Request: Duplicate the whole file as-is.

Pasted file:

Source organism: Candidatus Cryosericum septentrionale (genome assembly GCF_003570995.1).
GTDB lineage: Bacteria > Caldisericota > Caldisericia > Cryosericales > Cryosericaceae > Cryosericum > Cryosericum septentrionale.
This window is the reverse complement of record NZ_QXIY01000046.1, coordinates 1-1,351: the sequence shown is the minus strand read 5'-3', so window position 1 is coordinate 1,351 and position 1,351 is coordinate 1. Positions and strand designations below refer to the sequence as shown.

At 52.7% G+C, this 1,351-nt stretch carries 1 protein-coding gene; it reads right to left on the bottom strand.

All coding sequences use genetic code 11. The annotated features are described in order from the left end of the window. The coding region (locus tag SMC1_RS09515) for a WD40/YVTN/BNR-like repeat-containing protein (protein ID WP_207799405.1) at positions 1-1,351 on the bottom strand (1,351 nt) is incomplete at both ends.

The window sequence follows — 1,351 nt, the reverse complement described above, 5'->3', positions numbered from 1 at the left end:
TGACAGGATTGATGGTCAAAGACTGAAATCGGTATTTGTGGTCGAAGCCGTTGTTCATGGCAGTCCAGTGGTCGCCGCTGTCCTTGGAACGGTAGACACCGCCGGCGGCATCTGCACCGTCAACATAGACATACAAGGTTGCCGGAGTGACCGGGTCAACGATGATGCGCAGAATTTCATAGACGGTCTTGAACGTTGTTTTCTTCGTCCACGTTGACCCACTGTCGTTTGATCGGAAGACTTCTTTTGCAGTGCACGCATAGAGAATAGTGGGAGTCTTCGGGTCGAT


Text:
Source organism: Candidatus Cryosericum septentrionale (genome assembly GCF_003570995.1).
GTDB lineage: Bacteria > Caldisericota > Caldisericia > Cryosericales > Cryosericaceae > Cryosericum > Cryosericum septentrionale.
This window is the reverse complement of record NZ_QXIY01000046.1, coordinates 1-1,351: the sequence shown is the minus strand read 5'-3', so window position 1 is coordinate 1,351 and position 1,351 is coordinate 1. Positions and strand designations below refer to the sequence as shown.

At 52.7% G+C, this 1,351-nt stretch carries 1 protein-coding gene; it reads right to left on the bottom strand.

All coding sequences use genetic code 11. The annotated features are described in order from the left end of the window. The coding region (locus tag SMC1_RS09515) for a WD40/YVTN/BNR-like repeat-containing protein (protein ID WP_207799405.1) at positions 1-1,351 on the bottom strand (1,351 nt) is incomplete at both ends.

The window sequence follows — 1,351 nt, the reverse complement described above, 5'->3', positions numbered from 1 at the left end:
TGACAGGATTGATGGTCAAAGACTGAAATCGGTATTTGTGGTCGAAGCCGTTGTTCATGGCAGTCCAGTGGTCGCCGCTGTCCTTGGAACGGTAGACACCGCCGGCGGCATCTGCACCGTCAACATAGACATACAAGGTTGCCGGAGTGACCGGGTCAACGATGATGCGCAGAATTTCATAGACGGTCTTGAACGTTGTTTTCTTCGTCCACGTTGACCCACTGTCGTTTGATCGGAAGACTTCTTTTGCAGTGCACGCATAGAGAATAGTGGGAGTCTTCGGGTCGAT